This article highlights on the promising potential and unexplored possibilities of conversational agent technology, as a relatively new paradigm for improving outcomes of computer-based learning support systems. We begin with a brief overview of research related to conversational agent technology. We then focus on the theoretical foundations of conversational agents based tutoring systems, especially animated pedagogical agents, and discuss how they can be employed to support both cognitive and affective aspects of learning. As a case study, we introduce and discuss the benefits of CEWill, an embodied conversational agent dedicated to enhance second language learners’ motivation towards communication. We conclude with issues and perspectives for future research towards better design and evaluation of such systems in computer-supported learning environments.
Facial expressions of agents (e.g. robots or computer-animated avatars) play a crucial role to implicitly convey their emotional states to users, and such emotional states are expected to be conveyed appropriately. However, “uncanny valley” effect implied that dynamic aspect of humanlike agents’ face should have high impact on human evaluation towards agents. In this study, we conducted the experiments where participants observed facial expressions of humanlike CG avatars—“Disgust” and “Happiness”—and speed was modulated to generate atypical (fast and slow expression) or typical facial dynamics. The results indicated two effects of atypical speed of the agent’s facial movement: 1) Fast expression of “Happiness” can make human feel strange but that of “Disgust” did not, according to evaluation to agent’s feature 2) Human strongly feels strange and repulsive when facial expressions are shown slowly. And, as is partly shown, human extracts social intentions of the agents from their facial expression, when the facial expressions are shown slowly.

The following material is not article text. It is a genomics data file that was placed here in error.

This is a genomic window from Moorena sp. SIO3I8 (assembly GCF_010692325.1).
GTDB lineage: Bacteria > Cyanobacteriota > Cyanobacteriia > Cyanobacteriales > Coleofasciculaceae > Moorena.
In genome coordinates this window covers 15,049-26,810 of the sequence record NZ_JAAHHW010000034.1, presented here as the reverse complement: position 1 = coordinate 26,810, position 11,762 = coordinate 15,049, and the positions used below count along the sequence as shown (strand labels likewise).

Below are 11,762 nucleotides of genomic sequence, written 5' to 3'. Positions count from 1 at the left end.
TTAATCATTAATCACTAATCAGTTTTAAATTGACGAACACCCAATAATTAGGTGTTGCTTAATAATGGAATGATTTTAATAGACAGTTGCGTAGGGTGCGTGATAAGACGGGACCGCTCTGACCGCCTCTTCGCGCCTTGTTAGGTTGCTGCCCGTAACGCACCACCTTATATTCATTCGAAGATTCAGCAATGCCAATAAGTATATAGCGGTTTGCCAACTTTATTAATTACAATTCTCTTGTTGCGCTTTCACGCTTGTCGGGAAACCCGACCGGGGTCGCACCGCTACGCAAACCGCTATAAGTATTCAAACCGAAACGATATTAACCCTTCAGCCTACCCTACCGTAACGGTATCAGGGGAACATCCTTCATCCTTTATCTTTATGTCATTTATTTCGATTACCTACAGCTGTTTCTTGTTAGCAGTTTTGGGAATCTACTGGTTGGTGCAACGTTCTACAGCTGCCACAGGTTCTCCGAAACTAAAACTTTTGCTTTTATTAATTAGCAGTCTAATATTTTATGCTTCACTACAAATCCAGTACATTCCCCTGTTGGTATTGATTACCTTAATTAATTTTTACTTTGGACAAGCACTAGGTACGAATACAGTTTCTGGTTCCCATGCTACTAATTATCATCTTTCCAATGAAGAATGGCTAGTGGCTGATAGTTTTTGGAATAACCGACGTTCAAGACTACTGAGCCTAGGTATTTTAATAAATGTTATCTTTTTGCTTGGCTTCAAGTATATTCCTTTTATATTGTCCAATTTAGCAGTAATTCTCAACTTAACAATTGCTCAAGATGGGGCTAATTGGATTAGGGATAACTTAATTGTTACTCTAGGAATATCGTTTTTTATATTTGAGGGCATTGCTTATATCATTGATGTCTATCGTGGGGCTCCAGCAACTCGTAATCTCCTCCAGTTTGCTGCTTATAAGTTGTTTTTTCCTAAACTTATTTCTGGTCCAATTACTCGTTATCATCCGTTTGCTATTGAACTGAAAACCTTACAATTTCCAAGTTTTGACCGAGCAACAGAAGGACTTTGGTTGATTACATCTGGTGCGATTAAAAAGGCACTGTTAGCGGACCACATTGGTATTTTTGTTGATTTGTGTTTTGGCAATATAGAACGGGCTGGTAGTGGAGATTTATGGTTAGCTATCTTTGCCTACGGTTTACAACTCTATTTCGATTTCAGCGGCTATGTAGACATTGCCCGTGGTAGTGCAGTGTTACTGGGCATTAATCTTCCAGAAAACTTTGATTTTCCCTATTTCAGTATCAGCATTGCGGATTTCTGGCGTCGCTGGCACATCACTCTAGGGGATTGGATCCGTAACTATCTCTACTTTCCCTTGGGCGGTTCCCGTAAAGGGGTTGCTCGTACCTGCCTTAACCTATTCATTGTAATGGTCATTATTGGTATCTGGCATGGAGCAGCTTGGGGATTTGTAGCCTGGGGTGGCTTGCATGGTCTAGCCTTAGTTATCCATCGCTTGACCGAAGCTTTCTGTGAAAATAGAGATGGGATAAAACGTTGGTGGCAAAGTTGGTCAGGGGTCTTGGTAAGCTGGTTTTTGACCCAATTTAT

In this research, a training program for active learning (AL) promotion directors was developed, with the aim of enabling participants promote AL approaches at each work place; and conducted it twice in 2015 and 2016. In addition to incorporating the concept of a colleague model, we designed the contents of the training as a module, and then divided and modified the contents of the program and teaching materials, which enabled to customize and implement by the participants at their working school. By improving the program based on a follow-up survey of the participants who attended the seminars six months after the first year’s implementation, the result of questionnaire of the second year became higher in such of questions: the ordering of training, and the appropriateness of training materials. As a result of this research, we have developed a training program for AL promotion managers who will organize the AL promotion issues at small schools, where employment of FD full-time faculty staffs and placement of education development center are difficult, and we proposed a set of six design principles for further enhancement of the effectiveness.